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Startups, Avoid Advertising at Your Own Risk

After 15 years of working for someone else Mikaal Abdulla finally got smart and started his own company. He is the co-founder and CEO of 8 Securities and his journey has taken him through Silicon Valley, New York, London, Dubai, Mumbai, Singapore and now Hong Kong.


Somehow over the years ‘advertising’ has become a dirty word in the startup community. Why invest in paid advertising when your amazing product will generate network effects and go viral? After all, you are armed with Facebook, Twitter, Weibo and your awesome blog where advertising your product is free. This has become conventional thinking in many startup pitches.

I don’t mean to sound like a jerk but the reality is your product is probably not as good as you believe and only three people are consistently reading your tweets (and one of them is your best friend). There is a dangerous and false notion that products sell themselves. They don’t. You and I probably are not building the next Instagram or Pinterest so lets get serious. In my experience the old adage “it takes money to make money” is usually true. From day one, you should build your startup with a balance of great engineering, design, user experience and online distribution. Fall short in any one of these areas at your own peril.

There is no question that there is a place for social promotion and inbound marketing for any startup that needs to build awareness. In fact, I believe every startup should start marketing this way. Generating your own press, writing a blog, and social outreach are a must. After all, it is imperative to understand your position in the market and how you will present your brand and value proposition. There is no better way to do that than listening to early customer feedback. This only takes the investment of time and an open mind.

My position is that relying solely on inbound marketing is not enough. Barriers to launching a technology startup get lower every day and that naturally drives more competition who are fighting for your target customer’s attention. Furthermore, you are going to find the coming years more challenging to raise capital from external investors. Believe me when I say that customer ‘traction’ is going to be a prerequisite for them. Pointing to page views or app downloads is not enough, more and more investors want to see real revenue traction and you need real paying customers to achieve that.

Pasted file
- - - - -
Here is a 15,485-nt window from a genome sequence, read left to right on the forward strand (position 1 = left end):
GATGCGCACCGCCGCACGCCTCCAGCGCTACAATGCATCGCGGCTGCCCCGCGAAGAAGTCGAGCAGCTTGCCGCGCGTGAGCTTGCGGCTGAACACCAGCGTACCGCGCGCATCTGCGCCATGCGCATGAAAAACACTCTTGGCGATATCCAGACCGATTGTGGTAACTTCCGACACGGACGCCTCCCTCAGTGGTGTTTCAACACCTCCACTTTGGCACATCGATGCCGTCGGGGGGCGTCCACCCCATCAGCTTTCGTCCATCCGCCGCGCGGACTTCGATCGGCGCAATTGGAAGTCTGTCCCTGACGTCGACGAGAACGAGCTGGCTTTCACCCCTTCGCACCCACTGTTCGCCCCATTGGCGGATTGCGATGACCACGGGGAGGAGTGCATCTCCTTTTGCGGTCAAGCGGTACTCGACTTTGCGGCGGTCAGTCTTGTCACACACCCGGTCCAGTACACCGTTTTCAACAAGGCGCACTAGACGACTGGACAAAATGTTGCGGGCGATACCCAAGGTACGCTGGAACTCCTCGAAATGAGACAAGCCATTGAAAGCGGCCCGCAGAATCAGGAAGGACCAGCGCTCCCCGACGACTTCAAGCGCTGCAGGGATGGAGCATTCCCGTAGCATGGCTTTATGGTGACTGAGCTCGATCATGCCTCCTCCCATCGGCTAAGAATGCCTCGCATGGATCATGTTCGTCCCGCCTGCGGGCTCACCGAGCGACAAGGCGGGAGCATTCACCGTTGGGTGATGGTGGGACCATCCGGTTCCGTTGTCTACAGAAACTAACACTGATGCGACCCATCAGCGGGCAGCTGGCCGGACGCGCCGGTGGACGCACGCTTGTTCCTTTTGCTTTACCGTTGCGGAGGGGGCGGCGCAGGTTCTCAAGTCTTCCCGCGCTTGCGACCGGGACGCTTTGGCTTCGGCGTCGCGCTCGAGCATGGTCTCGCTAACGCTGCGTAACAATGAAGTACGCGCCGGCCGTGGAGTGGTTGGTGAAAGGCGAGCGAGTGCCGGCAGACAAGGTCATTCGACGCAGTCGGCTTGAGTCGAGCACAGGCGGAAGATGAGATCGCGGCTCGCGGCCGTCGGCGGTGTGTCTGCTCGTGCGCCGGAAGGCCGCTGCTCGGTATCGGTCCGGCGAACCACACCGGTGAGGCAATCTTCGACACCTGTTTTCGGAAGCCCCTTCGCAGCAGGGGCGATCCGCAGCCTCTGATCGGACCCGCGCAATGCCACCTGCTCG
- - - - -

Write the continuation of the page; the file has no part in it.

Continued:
I strongly suggest provisioning investment for online search and display advertising to supplement your PR, social, and content marketing efforts. Online advertising is highly performance-based, it’s measurable – and when done well it simply works. In Asia, your traditional competitors are likely investing in traditional media. Let them have it. You have a chance to own the online channel so take it. Learn the fundamentals of search marketing, display advertising, retargeting, and landing page optimization. Blogs such as Kiss Metrics, Hubspot and SEOmoz will teach you everything you need to know. Any startup that can master online distribution has a real advantage over a technical team that only builds product.

I believe paid advertising fell out of favor as the lean startup movement gathered momentum. The lean startup approach is smart. The idea of building a minimal viable product, getting early and frequent customer involvement, and iterating makes total sense. I was living in Silicon Valley in the year 2000 and in hindsight the startup scene was completely out of control. Technology was obscenely expensive, development teams were huge, releases were few and far between and companies were spending millions of dollars in the name of building a “brand.” ROI (Return on Investment) did not seem to be in anyone’s vocabulary at that time.

That said, there is a happy medium. Startups are building and deploying products smarter and faster than ever before. But never underestimate the positive impact of smart paid advertising. You are making investments in product development, in people, and in time. Don’t make the mistake of believing customer traction is the natural result of building a great product. Customer traction is the result of building a great product and making customers aware of why they need it. As always, good luck and I am pulling for you. I leave you with this quote from Steuart Henderson Britt:

Doing business without advertising is like winking at a girl in the dark. You know what you are doing, but nobody else does.



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